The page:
Posted On May 22, 2017

When someone hits the age of 50, it is normal to ask if they have to change the way they train to become fit and strong. Based on my 60+ years of physical training, I have a set of suggestions.

In my view there are three main things you need to account for in your training as you age past 50:

  • Proper conditioning to do heavy training
  • Deal with specific weaknesses or muscle imbalances
  • Manage recovery

Other than these three areas of emphasis, you can do the same programs as anyone in their 30’s.

The idea of “being in condition” to lift weights (or run, etc.) may sound a little strange at first. However, I have seen many senior lifters get injured because they literally had not prepared their body the do heavy training. This means building up your resilience.

Muscles and connective tissues must be strong and resilient enough to do weeks (and months) of heavy training. If they are not, then eventually they will not just get weaker, but may have a catastrophic failure. For example, it may be possible to train for several weeks on heavy deadlifts, but the tendons will not strengthen as fast as the muscles. At some point, a tendon rupture is a distinct possibility.

Conditioning involves doing a selected few assistance exercises with light weights for 8-10 reps. Work well below your limit, and focus on full range of motion.

Another key is progressing slowly (but surely) as you use bigger weights. Also, giving the body extra rest during heavy training is essential. (More on that below). You should also do some limited conditioning exercises that aid both muscle endurance and conditioning connective tissues. (I include routines for this in Powerlifting Over 50)

A second key bit of advice for those of us who are “over 50” is to look for specific areas of weakness in your body that may have emerged over time. Everyone has these, and everyone will develop some of these unless you take steps to prevent this from happening.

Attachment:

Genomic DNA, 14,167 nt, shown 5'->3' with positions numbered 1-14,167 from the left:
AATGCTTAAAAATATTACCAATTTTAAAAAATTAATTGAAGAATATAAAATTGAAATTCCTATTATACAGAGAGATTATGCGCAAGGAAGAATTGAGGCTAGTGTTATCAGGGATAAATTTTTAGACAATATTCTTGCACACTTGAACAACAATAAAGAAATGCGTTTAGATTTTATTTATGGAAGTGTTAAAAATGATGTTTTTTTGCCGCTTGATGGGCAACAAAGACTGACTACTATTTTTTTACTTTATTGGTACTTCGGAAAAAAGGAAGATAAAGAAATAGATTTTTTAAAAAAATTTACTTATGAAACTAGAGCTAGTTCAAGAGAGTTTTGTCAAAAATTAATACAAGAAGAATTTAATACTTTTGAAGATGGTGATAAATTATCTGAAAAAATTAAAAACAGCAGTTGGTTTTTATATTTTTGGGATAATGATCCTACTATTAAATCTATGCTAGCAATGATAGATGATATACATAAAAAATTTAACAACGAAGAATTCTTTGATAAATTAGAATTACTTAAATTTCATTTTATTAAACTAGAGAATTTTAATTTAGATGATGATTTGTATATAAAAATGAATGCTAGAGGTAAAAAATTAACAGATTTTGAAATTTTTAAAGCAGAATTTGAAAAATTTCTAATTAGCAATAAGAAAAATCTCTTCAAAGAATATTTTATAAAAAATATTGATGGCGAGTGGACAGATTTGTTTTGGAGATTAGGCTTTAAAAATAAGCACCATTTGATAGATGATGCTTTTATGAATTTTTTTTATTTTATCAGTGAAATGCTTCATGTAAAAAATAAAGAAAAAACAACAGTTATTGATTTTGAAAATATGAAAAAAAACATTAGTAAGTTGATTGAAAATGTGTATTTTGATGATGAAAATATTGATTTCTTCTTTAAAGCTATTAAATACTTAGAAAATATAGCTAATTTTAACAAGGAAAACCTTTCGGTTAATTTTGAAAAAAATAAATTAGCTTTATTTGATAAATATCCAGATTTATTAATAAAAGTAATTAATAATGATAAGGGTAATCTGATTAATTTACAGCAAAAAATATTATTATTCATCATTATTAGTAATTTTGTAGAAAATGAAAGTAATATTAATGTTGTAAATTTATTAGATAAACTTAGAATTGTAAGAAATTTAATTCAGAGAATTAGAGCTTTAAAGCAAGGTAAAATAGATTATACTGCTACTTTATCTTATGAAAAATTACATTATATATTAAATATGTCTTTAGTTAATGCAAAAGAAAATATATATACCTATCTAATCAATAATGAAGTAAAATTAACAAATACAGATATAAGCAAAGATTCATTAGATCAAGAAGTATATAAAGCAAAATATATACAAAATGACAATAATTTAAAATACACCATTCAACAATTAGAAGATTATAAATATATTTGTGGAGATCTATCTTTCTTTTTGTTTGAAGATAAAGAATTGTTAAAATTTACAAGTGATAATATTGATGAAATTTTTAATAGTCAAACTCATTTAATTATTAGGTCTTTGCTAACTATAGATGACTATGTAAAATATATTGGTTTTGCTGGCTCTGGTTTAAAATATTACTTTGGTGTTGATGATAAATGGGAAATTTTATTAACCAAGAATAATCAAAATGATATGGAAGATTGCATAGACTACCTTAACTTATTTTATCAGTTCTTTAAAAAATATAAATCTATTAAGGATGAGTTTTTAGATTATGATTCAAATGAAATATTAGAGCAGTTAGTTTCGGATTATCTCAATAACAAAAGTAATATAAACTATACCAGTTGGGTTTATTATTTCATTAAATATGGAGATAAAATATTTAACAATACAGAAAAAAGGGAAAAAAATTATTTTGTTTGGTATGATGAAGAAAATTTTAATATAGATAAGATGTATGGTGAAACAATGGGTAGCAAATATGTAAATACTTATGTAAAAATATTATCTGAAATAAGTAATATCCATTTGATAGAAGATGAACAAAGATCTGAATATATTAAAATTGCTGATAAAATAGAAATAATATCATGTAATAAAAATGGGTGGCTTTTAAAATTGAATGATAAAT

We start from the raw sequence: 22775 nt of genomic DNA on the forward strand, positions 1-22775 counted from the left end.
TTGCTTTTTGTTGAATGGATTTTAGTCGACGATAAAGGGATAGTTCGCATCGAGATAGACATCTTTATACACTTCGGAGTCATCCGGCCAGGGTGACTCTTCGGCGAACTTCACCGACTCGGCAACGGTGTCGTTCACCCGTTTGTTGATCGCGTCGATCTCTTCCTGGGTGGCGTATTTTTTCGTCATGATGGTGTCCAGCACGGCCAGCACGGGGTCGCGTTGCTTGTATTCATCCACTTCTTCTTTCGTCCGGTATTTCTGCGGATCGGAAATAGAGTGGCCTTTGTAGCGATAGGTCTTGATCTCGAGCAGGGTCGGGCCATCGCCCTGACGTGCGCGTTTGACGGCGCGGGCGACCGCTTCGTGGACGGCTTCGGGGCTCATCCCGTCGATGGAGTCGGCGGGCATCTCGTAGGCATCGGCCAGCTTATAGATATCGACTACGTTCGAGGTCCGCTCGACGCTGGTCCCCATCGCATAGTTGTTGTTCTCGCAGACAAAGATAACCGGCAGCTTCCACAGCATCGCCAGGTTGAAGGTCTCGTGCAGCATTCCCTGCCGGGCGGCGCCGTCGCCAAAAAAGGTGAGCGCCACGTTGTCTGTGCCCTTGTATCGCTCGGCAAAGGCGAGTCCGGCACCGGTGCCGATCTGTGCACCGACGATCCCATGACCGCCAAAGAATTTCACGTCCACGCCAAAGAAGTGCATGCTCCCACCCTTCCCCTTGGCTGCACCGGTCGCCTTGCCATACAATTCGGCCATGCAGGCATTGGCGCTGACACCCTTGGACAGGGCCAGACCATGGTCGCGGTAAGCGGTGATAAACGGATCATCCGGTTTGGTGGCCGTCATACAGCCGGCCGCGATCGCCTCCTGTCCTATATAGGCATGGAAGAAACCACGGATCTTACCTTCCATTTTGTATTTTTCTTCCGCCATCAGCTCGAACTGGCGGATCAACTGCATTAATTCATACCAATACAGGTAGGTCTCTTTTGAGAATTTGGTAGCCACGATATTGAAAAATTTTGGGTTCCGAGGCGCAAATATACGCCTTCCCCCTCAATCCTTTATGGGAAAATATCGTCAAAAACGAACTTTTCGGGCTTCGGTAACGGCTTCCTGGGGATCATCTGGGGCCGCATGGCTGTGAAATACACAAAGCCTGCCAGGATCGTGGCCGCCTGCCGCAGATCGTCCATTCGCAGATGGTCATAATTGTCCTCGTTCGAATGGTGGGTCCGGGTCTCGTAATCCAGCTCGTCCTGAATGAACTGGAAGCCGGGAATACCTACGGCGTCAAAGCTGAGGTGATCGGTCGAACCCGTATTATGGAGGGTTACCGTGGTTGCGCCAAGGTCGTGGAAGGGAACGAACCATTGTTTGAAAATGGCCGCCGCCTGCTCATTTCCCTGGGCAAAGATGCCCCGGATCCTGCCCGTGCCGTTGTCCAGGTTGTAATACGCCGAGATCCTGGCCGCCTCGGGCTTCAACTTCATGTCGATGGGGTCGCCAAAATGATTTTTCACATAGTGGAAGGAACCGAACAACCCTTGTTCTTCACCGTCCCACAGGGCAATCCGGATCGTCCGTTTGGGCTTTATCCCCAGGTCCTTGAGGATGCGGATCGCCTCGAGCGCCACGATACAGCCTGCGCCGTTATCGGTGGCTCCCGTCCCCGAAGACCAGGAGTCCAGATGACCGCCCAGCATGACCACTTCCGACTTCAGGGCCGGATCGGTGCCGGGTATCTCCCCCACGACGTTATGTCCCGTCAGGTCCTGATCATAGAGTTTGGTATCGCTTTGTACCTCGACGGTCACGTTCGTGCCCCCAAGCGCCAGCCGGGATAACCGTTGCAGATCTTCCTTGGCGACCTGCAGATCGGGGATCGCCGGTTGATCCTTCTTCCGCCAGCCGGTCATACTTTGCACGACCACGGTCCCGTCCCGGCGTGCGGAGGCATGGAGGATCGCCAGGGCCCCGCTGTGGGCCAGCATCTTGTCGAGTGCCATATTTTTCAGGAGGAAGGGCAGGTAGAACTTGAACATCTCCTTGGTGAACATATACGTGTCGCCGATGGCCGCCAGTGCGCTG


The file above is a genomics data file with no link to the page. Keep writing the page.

For example, lifters who spend a huge amount of time training on the bench press frequently find that they develop weaknesses in the upper (and often lower) back. It is critical to do everything you can to insure that your muscularity is balanced, or you risk a significant injury. It will usually occur in the underdeveloped muscles.

Another issue that may emerge is that some muscle groups may have deteriorated a little bit if you have not been doing certain exercises for a while. For example, I found that when I switched from doing kettlebell goblet squats to doing kettlebell front squats, the stresses were slightly different, and I was surprisingly sore the day after my first front squat session. I worked into this “new” exercise gradually, and was able to ramp up my effort after about ten days of restraint.

The third area where over 50 fitness folks really need to constantly focus attention is to insure that they get adequate recovery from their training. Recovery is the time when your strength increases.

The legendary Dan John once commented that no one gets strong by lifting heavy weights. You get strong by lifting heavy weights and recovering.

If you don’t get adequate recovery, then your progress will stall, and you will probably regress. This is one of those iron laws of aging that we can’t change with slogans like “tough it out” or “man up”.

Insuring that you have adequate recovery can lead to some previously unthinkable actions. For example, if you are tired, you might actually blow off a workout. You can also cut down on sets and reps during a training session. You will come back much stronger the next session…and over the next weeks, months and years.

Over training is the “yellow brick road” to mediocre performance. Sleep and rest are your secret weapons for getting stronger and performing better.

Other than the three areas discussed above, anyone over age 50 can train pretty much the same way you would train if you were 30.

The biggest thing any senior athlete needs to do is many times the most difficult….don’t let your enthusiasm override your good sense. A real key to succeeding as a +50 athlete is to use the life experience you have to your best advantage. Remember that “old age and guile can often beat youth and speed”…

Enjoy the journey: Richard

Written by Richard

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